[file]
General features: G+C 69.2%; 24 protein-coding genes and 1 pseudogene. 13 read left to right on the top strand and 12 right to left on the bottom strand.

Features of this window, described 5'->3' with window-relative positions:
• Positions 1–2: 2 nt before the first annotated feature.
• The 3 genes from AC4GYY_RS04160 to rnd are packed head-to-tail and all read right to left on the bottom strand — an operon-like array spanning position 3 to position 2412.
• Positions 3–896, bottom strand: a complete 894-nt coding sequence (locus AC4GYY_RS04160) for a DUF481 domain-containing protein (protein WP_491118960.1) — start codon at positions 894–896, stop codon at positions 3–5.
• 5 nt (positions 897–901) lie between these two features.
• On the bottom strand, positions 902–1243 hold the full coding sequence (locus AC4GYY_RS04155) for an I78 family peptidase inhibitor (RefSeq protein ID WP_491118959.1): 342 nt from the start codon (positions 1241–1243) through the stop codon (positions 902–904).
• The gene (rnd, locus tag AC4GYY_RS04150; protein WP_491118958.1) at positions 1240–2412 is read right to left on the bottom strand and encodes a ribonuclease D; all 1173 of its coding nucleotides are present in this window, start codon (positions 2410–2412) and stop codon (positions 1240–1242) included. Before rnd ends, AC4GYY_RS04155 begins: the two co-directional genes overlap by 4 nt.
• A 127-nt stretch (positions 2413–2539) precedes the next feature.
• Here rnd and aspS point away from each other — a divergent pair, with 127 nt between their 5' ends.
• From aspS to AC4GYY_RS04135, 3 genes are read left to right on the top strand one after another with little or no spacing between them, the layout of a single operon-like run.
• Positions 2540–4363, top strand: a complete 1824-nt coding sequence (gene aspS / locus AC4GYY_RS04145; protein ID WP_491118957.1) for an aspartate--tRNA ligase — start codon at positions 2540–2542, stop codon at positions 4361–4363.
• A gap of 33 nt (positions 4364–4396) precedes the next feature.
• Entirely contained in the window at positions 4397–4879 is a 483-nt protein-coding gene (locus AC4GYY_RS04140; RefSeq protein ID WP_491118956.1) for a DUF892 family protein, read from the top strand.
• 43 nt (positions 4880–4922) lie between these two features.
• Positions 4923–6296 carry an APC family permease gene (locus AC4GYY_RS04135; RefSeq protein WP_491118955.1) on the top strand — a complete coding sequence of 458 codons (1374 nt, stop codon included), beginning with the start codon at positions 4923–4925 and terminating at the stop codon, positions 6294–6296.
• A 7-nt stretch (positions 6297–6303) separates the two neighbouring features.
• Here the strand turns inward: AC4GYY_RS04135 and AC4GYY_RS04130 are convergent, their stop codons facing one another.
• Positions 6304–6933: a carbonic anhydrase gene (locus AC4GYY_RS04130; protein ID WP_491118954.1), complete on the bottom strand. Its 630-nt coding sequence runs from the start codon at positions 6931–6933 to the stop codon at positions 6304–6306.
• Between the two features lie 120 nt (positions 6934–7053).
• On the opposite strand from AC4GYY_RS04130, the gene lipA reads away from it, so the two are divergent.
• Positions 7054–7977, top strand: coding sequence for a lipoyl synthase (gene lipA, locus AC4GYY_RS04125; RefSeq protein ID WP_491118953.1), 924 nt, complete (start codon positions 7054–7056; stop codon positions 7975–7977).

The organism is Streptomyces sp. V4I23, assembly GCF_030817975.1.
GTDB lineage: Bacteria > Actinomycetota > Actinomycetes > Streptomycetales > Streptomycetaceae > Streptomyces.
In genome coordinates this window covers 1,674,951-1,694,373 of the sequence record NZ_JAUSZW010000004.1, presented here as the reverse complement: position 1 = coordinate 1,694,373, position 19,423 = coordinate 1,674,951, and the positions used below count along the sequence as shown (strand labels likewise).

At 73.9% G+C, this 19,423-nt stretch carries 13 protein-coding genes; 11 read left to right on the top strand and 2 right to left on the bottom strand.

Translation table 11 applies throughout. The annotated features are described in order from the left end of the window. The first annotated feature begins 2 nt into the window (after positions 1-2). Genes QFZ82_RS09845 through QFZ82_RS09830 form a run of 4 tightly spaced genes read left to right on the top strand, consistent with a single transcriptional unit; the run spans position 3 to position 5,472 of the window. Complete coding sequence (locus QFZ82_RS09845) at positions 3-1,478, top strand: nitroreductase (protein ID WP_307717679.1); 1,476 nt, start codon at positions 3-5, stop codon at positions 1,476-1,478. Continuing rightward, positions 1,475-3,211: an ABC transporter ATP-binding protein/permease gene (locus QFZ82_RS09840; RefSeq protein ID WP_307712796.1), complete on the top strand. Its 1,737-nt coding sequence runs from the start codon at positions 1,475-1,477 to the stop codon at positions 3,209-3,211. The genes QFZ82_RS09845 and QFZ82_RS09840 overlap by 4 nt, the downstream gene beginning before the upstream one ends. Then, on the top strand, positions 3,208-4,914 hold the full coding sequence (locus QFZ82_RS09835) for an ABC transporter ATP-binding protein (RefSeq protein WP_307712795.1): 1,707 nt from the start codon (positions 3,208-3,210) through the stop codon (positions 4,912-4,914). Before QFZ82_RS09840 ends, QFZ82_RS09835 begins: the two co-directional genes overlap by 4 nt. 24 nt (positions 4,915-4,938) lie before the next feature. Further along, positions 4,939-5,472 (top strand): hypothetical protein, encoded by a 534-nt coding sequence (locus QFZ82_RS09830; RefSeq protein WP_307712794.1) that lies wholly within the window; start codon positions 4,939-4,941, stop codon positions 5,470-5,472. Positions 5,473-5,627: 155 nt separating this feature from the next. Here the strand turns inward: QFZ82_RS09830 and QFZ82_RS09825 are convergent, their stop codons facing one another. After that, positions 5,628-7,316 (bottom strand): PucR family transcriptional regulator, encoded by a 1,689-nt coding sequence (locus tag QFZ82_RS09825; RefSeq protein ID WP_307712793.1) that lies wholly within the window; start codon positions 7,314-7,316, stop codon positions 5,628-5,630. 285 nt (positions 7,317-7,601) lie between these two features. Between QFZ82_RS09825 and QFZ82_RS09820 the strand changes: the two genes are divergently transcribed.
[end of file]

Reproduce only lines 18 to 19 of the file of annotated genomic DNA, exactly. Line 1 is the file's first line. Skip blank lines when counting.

• Here the strand turns inward: AC4GYY_RS04135 and AC4GYY_RS04130 are convergent, their stop codons facing one another.
• Positions 6304–6933: a carbonic anhydrase gene (locus AC4GYY_RS04130; protein ID WP_491118954.1), complete on the bottom strand. Its 630-nt coding sequence runs from the start codon at positions 6931–6933 to the stop codon at positions 6304–6306.